2.  N-DATA Chunk  . . . . . . . . . . . . . . . . . . . . . . . .   3
   3.  Procedures  . . . . . . . . . . . . . . . . . . . . . . . . .   4
   4.  Socket API Considerations . . . . . . . . . . . . . . . . . .   5
   5.  IANA Considerations . . . . . . . . . . . . . . . . . . . . .   8
   6.  Security Considerations . . . . . . . . . . . . . . . . . . .   9
   7.  Acknowledgments . . . . . . . . . . . . . . . . . . . . . . .   9
   8.  References  . . . . . . . . . . . . . . . . . . . . . . . . .   9
   Authors' Addresses  . . . . . . . . . . . . . . . . . . . . . . .  10

1.  Introduction

1.1.  Overview

   When SCTP [RFC4960] was initially designed it was mainly envisioned
   for transport of small signaling messages.  Late in the design stage
   it was decided to add support for fragmentation and reassembly of
   larger messages with the thought that someday Session Initiation
   Protocol (SIP) [RFC3261] style signaling messages may also need to
   use SCTP and a single MTU sized message would be too small.
   Unfortunately this design decision, though valid at the time, did not
   account for other applications which might send very large messages
   over SCTP.  When such large messages are now sent over SCTP a form of
   sender side head of line blocking becomes created within the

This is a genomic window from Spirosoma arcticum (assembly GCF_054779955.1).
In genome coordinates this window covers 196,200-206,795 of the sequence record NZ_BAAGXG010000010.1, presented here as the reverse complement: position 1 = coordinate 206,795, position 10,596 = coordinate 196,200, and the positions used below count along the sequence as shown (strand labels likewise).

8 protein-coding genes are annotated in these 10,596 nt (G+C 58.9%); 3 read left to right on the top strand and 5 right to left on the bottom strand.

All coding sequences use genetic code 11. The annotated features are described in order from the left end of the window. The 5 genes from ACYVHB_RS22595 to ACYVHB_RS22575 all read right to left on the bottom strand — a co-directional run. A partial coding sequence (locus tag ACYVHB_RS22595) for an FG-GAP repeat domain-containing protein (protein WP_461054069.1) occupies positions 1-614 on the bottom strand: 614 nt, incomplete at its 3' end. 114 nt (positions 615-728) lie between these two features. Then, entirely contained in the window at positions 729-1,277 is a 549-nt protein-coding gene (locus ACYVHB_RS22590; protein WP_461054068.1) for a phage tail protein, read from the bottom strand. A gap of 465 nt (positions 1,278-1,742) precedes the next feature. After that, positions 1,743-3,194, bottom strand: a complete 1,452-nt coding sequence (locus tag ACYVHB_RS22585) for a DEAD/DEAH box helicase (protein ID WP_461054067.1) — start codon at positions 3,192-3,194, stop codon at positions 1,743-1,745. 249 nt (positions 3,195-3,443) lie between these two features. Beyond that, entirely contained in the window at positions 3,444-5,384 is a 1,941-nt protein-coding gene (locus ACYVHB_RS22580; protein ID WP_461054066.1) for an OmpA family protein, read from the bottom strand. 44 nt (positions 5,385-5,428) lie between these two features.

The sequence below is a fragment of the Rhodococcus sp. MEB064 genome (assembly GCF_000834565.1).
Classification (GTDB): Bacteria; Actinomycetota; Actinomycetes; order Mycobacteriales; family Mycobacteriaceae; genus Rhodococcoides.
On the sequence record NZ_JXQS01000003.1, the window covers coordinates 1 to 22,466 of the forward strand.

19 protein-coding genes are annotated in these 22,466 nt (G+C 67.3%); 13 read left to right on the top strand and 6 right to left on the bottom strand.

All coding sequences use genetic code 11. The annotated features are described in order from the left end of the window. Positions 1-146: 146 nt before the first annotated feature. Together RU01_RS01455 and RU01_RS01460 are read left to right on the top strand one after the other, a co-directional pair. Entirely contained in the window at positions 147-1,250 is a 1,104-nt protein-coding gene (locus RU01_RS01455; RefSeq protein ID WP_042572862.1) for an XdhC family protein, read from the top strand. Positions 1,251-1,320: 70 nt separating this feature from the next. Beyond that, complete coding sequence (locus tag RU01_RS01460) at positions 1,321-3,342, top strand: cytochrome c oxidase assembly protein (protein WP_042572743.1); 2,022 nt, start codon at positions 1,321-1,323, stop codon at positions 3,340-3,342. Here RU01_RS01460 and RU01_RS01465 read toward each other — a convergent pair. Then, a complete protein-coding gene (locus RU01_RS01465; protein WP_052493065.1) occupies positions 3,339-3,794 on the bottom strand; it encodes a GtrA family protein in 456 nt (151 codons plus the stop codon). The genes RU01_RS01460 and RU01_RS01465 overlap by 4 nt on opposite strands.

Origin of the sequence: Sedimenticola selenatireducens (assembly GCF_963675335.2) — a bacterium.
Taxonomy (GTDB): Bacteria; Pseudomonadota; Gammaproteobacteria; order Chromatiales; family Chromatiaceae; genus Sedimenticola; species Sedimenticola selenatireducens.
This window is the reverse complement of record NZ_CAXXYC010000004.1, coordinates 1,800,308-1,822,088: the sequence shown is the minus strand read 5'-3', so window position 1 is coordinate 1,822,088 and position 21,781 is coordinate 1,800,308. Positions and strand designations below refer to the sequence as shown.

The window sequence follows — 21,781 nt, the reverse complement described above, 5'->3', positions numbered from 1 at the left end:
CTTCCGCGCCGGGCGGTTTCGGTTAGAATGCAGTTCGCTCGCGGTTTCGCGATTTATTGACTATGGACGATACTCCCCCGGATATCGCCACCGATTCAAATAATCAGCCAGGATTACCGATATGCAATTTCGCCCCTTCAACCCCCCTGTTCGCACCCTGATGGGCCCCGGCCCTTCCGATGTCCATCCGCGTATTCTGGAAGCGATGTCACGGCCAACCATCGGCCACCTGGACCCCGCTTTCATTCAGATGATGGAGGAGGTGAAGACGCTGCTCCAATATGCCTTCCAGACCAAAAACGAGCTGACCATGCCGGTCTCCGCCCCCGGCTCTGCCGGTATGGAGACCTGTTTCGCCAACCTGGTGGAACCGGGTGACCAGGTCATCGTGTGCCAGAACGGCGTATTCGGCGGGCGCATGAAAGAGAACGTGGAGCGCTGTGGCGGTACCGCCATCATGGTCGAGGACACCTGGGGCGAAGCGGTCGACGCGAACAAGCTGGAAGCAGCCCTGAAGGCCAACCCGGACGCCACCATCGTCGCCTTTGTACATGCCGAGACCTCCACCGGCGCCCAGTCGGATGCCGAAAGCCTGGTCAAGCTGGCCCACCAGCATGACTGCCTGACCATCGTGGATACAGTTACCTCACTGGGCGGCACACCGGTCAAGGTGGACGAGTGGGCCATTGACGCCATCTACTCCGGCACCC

protocol.  This head of line blocking is caused by the use of the
   Transmission Sequence Number (TSN) for two different purposes:

   1.  As an identifier for DATA chunks to provide a reliable transfer.

   2.  As an identifier for the sequence of fragments to allow

   The protocol requires all fragments of a user message to have
   consecutive TSNs.  Therefore the sender can not interleave different

   This document describes a new Data chunk called N-DATA.  This chunk
   incorporates all the flags and properties of the current SCTP Data
   chunk but also adds a new field in its chunk header, the Fragment
   Sequence Number (FSN).  Then the FSN is only used for reassembly and

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   the TSN only for the reliability.  Therefore, the head of line
   blocking caused by the original design is avoided.

1.2.  Conventions

   The key words "MUST", "MUST NOT", "REQUIRED", "SHALL", "SHALL NOT",
   document are to be interpreted as described in [RFC2119].

2.  N-DATA Chunk

   The following Figure 1 shows the new data chunk N-DATA.

    0                   1                   2                   3
    0 1 2 3 4 5 6 7 8 9 0 1 2 3 4 5 6 7 8 9 0 1 2 3 4 5 6 7 8 9 0 1
   |   Type = 17   |  Res  |I|U|B|E|           Length              |
   |                              TSN                              |